Stop yelling at your readers! There’s a time and a place for exclamation marks

by Stratton Craig

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To the untrained eye, punctuation might not seem to have a much of an impact on a piece of writing. Of course, we all know the perils of a misplaced apostrophe or a sentence that’s been comma spliced to death. They’re silly mistakes that can make brands look careless and uneducated.

But even when you’re following the rules, it’s surprisingly easy for overzealous punctuation to have a negative effect on your content.

Are you getting (over)excited?

Take the not-so-humble exclamation mark. Used to denote excitement, shock, glee or any other emotion that might make you exclaim, the poor exclamation mark is being increasingly shunned. In recent years, its use in marketing or communications content has been discouraged. Its image has been tarnished by overuse and now many see it as cheesy or a lazy way to inject excitement into underwhelming writing.

Exclamation marks in your content and, for some brave companies, into the brand name itself, are a risky move. It can go either way; showing your company as a fun organization that doesn’t take itself too seriously or risking a negative association in potential clients’ minds between a goofy, silly name and, possibly, a silly company. E! entertainment is a brand that’s made quirky punctuation work for them. Aimed at a younger audience and bringing viewers pop-culture news as it breaks, the exclamation in their name captures the slightly frantic urgency of their reporting. Everything is breaking! or exclusive! as their audience demands it should be.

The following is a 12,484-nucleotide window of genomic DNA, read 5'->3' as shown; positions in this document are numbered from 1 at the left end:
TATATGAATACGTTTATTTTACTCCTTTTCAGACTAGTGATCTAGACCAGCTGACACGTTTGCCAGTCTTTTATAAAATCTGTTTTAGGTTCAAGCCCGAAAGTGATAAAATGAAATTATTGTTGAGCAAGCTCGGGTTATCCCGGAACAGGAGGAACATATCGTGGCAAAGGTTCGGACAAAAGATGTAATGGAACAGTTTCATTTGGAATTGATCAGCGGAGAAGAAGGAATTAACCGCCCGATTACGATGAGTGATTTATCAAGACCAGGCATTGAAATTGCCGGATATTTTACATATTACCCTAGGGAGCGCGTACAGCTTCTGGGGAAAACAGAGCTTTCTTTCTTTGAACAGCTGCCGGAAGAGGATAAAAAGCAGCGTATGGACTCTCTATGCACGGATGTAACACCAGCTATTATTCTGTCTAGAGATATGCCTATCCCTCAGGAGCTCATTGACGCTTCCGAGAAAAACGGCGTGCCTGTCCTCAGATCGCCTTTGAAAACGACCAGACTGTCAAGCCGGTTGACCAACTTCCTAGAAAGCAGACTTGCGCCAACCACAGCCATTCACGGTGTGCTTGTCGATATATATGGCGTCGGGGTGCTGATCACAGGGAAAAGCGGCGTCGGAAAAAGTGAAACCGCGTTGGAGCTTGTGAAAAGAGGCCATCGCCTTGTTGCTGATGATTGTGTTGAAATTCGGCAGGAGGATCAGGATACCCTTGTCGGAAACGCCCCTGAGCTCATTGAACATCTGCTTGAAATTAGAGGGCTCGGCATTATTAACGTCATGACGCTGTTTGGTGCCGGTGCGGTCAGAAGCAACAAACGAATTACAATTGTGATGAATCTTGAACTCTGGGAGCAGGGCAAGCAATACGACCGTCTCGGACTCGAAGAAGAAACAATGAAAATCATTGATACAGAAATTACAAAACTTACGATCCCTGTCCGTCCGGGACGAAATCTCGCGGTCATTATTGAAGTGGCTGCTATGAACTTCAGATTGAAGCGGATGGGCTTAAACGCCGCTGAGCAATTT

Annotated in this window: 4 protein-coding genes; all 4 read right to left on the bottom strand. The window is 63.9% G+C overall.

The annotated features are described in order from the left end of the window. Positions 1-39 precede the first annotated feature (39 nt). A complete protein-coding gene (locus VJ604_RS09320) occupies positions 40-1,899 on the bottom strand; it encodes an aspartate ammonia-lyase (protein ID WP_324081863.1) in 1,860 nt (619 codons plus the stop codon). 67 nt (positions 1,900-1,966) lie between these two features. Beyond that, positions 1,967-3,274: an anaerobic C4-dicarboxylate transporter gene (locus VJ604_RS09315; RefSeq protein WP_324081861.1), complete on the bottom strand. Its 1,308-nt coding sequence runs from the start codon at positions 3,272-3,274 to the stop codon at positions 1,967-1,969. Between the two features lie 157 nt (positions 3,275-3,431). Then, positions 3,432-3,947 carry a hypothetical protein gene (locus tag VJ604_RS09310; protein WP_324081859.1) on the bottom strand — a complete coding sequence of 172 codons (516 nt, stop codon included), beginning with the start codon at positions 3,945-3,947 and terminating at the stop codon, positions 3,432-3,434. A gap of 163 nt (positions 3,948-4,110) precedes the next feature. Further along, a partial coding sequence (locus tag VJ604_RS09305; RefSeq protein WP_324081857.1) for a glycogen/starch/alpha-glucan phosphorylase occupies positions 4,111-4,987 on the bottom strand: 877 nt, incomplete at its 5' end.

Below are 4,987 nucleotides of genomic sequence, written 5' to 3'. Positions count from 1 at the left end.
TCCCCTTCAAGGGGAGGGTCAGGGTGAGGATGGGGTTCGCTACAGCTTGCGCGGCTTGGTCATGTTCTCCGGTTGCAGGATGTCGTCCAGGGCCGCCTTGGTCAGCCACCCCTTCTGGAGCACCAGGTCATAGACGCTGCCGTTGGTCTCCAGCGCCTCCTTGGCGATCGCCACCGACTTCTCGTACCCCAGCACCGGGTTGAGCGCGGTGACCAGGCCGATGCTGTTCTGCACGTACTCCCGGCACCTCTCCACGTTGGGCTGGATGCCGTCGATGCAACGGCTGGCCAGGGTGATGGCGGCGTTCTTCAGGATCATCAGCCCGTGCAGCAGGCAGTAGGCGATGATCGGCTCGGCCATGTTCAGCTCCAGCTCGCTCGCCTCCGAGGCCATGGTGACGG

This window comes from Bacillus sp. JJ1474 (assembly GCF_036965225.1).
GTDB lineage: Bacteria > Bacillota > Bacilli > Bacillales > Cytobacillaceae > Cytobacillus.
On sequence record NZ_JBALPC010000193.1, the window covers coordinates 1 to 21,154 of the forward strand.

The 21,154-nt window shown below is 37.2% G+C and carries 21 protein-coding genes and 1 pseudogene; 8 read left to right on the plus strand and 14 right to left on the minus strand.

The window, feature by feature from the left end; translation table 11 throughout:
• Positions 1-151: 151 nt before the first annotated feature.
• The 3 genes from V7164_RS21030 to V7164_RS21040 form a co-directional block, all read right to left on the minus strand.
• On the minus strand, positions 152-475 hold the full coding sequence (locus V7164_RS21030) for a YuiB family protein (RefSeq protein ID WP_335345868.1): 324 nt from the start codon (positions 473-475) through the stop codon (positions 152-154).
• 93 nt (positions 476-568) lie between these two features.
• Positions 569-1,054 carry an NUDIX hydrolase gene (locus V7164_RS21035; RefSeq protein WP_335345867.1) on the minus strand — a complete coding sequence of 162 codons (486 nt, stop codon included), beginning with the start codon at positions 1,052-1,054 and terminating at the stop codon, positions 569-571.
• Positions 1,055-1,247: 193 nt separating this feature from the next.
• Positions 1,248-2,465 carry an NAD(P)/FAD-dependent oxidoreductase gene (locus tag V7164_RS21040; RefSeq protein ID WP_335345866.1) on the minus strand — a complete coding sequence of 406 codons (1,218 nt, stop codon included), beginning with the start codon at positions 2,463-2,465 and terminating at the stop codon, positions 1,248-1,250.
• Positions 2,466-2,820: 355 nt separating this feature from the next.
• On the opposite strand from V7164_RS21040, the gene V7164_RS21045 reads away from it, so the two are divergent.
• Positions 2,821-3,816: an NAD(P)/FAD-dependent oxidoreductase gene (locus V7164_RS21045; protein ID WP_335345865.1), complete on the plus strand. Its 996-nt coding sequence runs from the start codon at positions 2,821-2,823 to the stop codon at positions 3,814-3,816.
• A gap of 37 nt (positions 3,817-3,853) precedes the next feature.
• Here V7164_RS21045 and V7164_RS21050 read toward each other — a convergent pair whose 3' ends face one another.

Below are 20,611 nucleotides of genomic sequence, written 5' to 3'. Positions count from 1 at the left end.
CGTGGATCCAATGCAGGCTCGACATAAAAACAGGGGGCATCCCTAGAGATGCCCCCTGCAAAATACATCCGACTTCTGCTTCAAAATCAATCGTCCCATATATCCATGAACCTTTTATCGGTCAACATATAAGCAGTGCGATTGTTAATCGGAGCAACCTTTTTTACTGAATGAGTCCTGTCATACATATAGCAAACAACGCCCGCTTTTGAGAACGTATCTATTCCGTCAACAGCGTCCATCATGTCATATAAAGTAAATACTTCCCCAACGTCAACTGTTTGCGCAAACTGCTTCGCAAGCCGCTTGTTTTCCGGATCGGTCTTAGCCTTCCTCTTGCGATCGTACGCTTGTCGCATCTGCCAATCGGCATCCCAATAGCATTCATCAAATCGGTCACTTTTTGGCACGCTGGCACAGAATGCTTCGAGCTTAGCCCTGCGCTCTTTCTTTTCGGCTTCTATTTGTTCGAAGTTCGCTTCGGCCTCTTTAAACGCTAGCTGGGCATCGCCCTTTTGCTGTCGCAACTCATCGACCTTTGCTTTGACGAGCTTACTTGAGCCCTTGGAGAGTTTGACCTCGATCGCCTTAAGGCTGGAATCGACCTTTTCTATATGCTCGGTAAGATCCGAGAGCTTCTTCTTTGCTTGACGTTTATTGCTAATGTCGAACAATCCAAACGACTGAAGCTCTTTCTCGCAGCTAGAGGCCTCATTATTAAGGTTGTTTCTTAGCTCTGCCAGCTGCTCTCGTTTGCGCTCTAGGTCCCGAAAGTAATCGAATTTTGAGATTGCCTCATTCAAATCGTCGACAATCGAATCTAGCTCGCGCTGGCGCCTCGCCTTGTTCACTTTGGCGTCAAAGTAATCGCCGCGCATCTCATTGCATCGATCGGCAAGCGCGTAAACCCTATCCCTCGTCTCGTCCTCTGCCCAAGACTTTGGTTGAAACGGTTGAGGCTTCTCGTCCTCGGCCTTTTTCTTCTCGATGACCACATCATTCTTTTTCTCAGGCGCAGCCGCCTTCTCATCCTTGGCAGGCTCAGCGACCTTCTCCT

Meanwhile, when your personal reputation is on the line, an exclamation mark next to your own name is a dangerous choice. Jeb Bush, who made a failed bid for the Republican presidential candidacy in 2016, has gone by ‘Jeb!’ in every political campaign of his since 1994. Supposed to inject a bit of fun into the dull world of politics, it instead came across as false excitement and forced enthusiasm.

Here’s the rub

The problem with exclamation marks is that they can come across as ‘salesy’. People shouldn’t have to be instructed to get excited about a brand or event.  Picture an excitable infomercial, where a manically grinning presenter shouts ‘boy, do we have a deal for you!’ into the camera. I’ll admit, they’re a guilty pleasure of mine. But are they good examples of content marketing? No. Off-putting and annoying, this in-your-face tactic can reek of desperation and creative stagnation. Although your content should be worth shouting about, it’s best not to take this too literally.

What do the experts say?

Scott Fitzgerald once said that an exclamation mark “is like laughing at your own joke”. Instead of the sentence itself being exciting, the presence of the exclamation mark forces an emotion down the throat of your poor reader. Excitement should be invoked through careful word choices, lexically manipulating your reader until their enthusiasm builds to a crescendo of joy, surprise or amazement. You can’t substitute this by sticking a line and a dot at the end of an unimaginative sentence.

Although, let’s give the poor little punctuation mark a break. It’s not always a terrible addition to your copy. Saved for occasions when something is genuinely so unexpected, exciting or shocking that you actually want to shout it from the rooftops, it can show a level of enthusiasm that is endearing.  Like celebrating an award or expressing thanks. Otherwise, it’s wise to leave it out of your writing.

My take on this? Exclamation marks aren’t the root of all evil. But, be careful not to fall back on them out of laziness or creative frustration. Readers should be excited by your excellent copy, not your over-enthusiastic punctuation.

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